Question A6:

A. ISED is seeking comments on the proposal to require site-by-site coordination between proposed flexible use terrestrial stations and EESS/SRS earth stations in the 26.5–27.0 GHz band when a pre-determined trigger threshold is exceeded.

B. If the proposed site-by-site coordination is supported, what coordination trigger and value would be the most appropriate (e.g. power flux density or distance threshold)?

C. ISED is also inviting proposals for specific additional technical rules for flexible use terrestrial stations and EESS /SRS earth stations (e.g. site shielding) that could facilitate more efficient sharing between terrestrial and earth stations.

Question A7:

A. ISED is seeking comments on whether there should be restrictions on the geographic areas in which new EESS and SRS earth stations can be deployed in the 26.5–27.0 GHz band.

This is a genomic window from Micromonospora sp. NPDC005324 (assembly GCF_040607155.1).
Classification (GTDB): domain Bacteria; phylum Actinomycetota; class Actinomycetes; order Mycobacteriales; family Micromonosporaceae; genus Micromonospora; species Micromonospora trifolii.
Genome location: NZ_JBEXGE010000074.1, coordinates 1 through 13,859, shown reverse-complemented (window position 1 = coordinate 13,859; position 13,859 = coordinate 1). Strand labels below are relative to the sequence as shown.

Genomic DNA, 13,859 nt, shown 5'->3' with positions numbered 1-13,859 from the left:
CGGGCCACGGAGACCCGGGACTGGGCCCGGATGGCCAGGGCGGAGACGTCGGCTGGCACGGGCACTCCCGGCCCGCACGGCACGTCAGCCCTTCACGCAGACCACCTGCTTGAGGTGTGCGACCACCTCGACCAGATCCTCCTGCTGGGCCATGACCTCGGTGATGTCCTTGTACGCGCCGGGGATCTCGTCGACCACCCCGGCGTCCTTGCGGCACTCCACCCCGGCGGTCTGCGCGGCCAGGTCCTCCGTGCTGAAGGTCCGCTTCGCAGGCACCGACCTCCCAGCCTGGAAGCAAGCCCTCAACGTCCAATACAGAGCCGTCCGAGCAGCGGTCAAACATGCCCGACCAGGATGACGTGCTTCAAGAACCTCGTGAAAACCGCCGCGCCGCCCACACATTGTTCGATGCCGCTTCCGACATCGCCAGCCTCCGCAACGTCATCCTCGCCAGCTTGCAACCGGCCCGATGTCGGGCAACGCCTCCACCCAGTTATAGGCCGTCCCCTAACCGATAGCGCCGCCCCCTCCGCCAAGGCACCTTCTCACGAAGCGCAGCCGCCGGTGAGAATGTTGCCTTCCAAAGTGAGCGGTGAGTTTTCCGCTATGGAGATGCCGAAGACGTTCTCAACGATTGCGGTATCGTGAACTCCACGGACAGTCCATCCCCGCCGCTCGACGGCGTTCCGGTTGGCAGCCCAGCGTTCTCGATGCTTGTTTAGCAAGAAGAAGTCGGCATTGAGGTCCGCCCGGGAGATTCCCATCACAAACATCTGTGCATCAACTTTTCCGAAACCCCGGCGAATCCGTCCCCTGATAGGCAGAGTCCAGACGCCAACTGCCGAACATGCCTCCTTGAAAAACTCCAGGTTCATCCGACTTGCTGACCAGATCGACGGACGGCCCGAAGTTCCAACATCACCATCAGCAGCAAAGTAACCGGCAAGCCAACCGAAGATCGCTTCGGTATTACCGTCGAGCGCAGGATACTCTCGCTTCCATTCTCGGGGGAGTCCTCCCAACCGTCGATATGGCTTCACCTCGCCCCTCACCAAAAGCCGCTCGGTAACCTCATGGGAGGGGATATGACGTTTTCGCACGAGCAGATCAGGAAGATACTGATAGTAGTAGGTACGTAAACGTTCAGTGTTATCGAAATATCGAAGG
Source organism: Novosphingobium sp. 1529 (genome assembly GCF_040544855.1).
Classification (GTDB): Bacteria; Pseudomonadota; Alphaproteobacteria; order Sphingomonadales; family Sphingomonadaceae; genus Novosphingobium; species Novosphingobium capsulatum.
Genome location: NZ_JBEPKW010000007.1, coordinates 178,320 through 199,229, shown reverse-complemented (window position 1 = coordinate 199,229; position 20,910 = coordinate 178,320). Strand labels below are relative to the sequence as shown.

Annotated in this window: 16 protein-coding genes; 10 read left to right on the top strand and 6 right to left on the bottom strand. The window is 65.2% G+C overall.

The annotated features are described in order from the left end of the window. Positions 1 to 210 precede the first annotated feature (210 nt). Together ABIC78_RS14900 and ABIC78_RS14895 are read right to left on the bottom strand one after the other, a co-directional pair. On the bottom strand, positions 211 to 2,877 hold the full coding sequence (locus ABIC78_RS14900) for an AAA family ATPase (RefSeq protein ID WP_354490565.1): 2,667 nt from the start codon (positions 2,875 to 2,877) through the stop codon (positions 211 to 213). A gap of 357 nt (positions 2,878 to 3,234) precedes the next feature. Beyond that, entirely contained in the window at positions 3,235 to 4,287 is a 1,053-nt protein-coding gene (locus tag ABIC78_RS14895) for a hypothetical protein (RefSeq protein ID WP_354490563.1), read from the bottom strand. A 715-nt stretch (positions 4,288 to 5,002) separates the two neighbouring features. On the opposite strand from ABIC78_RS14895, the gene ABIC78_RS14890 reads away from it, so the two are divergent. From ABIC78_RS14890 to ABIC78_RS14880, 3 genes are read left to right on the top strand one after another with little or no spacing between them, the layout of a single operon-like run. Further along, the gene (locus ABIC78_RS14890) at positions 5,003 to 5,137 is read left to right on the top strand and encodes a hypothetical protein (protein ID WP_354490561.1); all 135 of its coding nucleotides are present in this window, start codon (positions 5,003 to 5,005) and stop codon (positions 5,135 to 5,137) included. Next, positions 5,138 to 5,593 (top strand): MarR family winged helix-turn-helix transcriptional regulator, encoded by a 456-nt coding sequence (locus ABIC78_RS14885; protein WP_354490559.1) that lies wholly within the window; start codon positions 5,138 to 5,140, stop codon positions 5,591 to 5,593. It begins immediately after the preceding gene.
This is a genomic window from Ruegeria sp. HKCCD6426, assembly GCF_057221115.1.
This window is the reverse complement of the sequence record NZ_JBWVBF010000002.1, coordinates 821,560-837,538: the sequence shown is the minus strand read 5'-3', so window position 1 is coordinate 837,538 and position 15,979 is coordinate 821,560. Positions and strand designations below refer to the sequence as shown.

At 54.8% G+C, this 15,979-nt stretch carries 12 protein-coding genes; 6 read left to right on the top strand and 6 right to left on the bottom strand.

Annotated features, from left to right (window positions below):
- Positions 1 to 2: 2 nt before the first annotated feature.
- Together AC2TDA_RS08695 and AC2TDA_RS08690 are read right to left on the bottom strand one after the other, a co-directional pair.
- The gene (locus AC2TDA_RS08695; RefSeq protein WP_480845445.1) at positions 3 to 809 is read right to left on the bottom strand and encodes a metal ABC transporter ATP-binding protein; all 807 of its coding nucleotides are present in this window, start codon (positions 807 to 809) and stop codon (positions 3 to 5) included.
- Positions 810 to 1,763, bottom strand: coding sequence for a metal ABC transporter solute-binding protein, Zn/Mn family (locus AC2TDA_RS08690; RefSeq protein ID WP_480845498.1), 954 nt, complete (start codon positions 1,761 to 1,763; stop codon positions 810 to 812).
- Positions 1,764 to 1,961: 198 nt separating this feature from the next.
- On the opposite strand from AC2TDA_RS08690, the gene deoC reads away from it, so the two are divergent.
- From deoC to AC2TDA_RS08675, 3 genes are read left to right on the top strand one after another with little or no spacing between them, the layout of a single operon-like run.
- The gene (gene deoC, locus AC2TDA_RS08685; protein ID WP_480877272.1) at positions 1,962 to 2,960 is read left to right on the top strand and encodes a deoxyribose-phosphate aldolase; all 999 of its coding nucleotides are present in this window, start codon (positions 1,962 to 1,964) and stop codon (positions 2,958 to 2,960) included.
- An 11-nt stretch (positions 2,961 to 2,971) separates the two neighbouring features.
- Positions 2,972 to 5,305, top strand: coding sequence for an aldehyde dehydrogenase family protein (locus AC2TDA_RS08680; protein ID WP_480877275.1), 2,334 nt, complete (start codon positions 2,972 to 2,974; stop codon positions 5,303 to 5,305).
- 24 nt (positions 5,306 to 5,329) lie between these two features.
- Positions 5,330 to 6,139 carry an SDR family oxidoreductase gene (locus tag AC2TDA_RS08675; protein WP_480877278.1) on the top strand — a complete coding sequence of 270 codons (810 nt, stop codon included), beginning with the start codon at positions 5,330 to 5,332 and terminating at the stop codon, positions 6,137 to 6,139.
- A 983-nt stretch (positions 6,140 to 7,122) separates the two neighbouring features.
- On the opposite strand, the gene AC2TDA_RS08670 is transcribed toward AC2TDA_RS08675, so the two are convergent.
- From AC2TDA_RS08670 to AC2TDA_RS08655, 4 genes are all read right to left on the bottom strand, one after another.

B. If geographic restrictions on EESS and SRS earth stations are proposed, ISED is inviting detailed proposals on how they could be implemented, and what areas should be targeted.

3.4.3 Coexistence between flexible use terrestrial stations and the fixed-satellite service (Earth-to-space) in the 27.0–27.5 GHz band

Through the mmWave Consultation, ISED sought comments on whether a trigger for coordination should be established to facilitate coordination between flexible use stations and FSS earth stations in the 27.5–28.35 GHz band (Question 6-4). ISED also sought comments on whether there is a need to prescribe specific rules to limit the deployment of FSS earth stations in core urban areas and near major infrastructure where the deployment of flexible use systems would be most desirable (Question 6-5). In addition, ISED sought comments on whether it should impose limits on the aggregate emissions of the terrestrial services to ensure coexistence with FSS space stations (Question 6-6). Since the FSS allocation extends down to 27.0 GHz (i.e. 27.0-28.35 GHz), ISED proposes that these questions be extended to include the entire range from 27.0 to 28.35 GHz. Consequently, comments are sought on the following questions.